The vertical Texture Coordinate is scaled based on an amplitude variable to allow for the spikes to be less prominent if desired (for example. low amplitude for lowpowerlevels , high for overpowered Aura's). In order to produce the flowing effect we shift the horizontal Texture Coordinate along by a set amount, scaled by a speed variable. Furthermore we have a wavelength variable which scales the horizontal Texture Coordinate to allow control over how many spikes are rendered.
(Technical note: While the texture coordinates are mostly calculated during the vertex shader stage I've documented them in this section as it's they're only relevant to the texturing not the shape.)
As can be observed in the video posted above, this leaves a slight issue when the spikes join up at the Tip, but this can be resolved by pushing thevertices closest to the Tip out a bit further and squashing the Inner vertices towards the Outer vertices to create a more constant peak as can be seen in the following example where each frame displays the aura at different stages of animation both with Tipvertices peaked (on the left) and without (on the right) at the same stage for comparison purposes:
While the idea only currently extends to a single texture without effects, any texture level effects are compatible with it, for instance multiple spikes could be layered atop each other with different amplitude, wavelength and speed settings for a parallax like effect.Jittering, distortion and blurring effects could also be used to make the spikes look less uniform and more chaotic.
A further extension would be to blend in a secondary texture which scrolls outwards, such as an expanding wave or a particle like sparks coming away from the aura. If this were done, it would also be beneficial to fade out the outward scrolling texture near the edges so there isn't a sharp cut off.
I think that covers everything. If you have any questions, suggestions, etc. are welcome. Again, don't ask for a "release" as it's actually implemented and any off topic or unproductive posts will be deleted
Monday, January 18, 2010
Super Snake wrote : When in high speed flight the aura actually starts at the top and flows to the bottom, thus inverting it. This is something to take into consideration because it COULD make some textures stretch.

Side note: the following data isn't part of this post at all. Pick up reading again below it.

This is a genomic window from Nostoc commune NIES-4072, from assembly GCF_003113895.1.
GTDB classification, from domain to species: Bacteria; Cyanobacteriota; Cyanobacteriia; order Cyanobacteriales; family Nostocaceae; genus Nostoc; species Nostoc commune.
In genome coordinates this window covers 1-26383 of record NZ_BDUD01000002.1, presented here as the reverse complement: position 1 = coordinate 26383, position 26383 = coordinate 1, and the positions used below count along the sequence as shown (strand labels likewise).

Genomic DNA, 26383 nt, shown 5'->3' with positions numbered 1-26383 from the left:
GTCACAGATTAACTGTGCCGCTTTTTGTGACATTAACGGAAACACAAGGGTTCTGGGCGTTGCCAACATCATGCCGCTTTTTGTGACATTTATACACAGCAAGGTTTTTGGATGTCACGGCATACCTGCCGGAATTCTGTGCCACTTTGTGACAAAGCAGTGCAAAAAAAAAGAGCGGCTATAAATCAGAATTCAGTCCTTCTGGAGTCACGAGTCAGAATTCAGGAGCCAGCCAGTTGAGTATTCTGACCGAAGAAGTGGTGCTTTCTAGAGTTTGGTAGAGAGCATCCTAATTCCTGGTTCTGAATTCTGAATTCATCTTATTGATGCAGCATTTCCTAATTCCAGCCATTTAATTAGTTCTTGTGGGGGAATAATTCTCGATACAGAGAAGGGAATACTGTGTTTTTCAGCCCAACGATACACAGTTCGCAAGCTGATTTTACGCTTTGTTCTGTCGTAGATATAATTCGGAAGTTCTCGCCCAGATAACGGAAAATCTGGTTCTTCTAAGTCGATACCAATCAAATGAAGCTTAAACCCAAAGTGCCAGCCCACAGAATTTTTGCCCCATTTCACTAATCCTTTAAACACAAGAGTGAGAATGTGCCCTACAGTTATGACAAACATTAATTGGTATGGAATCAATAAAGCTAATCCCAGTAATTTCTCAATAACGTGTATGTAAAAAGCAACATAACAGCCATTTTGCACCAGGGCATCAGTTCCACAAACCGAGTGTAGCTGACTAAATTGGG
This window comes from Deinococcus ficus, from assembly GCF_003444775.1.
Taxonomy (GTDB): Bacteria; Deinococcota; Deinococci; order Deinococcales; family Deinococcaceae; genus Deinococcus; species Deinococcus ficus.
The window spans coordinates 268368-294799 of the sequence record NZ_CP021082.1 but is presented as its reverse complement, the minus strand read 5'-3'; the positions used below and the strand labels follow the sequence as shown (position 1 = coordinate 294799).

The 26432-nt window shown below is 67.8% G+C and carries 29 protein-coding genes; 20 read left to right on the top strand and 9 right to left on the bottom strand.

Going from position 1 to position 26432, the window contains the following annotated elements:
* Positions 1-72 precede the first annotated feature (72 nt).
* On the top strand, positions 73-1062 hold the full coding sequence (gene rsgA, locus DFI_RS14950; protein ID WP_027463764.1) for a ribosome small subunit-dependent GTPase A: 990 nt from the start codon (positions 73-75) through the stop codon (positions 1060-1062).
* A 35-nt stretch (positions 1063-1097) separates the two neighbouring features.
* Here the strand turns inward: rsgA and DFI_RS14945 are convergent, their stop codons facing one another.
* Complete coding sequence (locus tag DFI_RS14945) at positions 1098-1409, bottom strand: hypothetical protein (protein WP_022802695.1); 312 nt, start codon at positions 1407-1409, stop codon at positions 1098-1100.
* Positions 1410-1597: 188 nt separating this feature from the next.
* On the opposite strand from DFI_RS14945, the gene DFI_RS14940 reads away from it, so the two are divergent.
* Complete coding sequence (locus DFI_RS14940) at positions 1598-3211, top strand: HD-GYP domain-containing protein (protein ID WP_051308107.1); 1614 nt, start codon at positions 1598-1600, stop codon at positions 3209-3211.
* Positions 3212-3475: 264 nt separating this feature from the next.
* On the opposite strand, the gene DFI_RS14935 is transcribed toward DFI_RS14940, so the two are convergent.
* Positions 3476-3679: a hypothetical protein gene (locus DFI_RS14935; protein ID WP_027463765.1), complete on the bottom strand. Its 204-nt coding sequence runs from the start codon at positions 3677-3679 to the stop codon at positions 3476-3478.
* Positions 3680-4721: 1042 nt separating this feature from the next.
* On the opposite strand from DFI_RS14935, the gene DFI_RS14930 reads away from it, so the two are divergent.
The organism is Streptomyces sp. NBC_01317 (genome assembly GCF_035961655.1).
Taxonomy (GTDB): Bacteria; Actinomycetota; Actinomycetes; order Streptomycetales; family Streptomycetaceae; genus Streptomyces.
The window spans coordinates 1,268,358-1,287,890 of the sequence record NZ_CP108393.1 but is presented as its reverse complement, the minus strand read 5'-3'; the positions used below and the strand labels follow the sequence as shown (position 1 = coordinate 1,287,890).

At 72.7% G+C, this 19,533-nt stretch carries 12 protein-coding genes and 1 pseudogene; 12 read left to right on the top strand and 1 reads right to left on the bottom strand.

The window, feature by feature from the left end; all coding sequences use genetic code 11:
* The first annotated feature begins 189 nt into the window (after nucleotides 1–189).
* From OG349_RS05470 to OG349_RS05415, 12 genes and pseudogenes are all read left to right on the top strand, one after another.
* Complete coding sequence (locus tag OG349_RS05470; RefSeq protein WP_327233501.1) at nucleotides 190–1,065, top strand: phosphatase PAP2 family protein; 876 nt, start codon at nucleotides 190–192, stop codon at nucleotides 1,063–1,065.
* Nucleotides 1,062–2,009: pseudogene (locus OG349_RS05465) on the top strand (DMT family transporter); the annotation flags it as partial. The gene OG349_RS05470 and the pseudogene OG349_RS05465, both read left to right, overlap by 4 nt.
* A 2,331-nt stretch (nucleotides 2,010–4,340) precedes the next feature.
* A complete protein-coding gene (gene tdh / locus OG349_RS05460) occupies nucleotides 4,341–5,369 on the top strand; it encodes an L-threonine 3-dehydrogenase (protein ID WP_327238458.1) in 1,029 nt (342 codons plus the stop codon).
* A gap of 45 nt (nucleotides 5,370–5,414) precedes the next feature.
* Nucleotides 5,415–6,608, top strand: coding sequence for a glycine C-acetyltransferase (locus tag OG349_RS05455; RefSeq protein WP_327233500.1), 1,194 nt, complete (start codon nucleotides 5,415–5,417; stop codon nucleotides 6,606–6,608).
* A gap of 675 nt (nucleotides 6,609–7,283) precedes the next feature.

I'm not a coder as well, but I believe, inversing the vectors direction should be possible, yes, though, as Alex stated there will be a lot of parameters that will force the aura's movement. Changing it's direction shouldn't be a problem.
Yet again, I can be mistaken, only the guys, who have the powers to type can answer correctly.
Monday, January 18, 2010
Different characters would be able to have completely different textures, different flow speeds, roundness of the base and spikiness of the tip, different colours, even completely different texture effects. This is all explained in the post.
As I explained at the start of the post this technique is all about how to achieve an accurate but cheap and controllable aura around the character rather than the texture effects
Maybe with this approach you could even make attack aura's. Like gallic gun, Vegeta's aura turns in a circular aura. With this tech. you could make the aura actually stay the same which makes it more consistent. (I think you have already planned this though)
Totally, the technique isn't only applicable to player auras but any screen-aligned effect of that nature.
I hope this will also work when the flow gets inverted. When in high speed flight the aura actually starts at the top and flows to the bottom, thus inverting it. This is something to take into consideration because it COULD make some textures stretch.
As Ramunas pointed out, the Aura orientates itself where the direction the player is moving, so it should always have the flow in the right direction.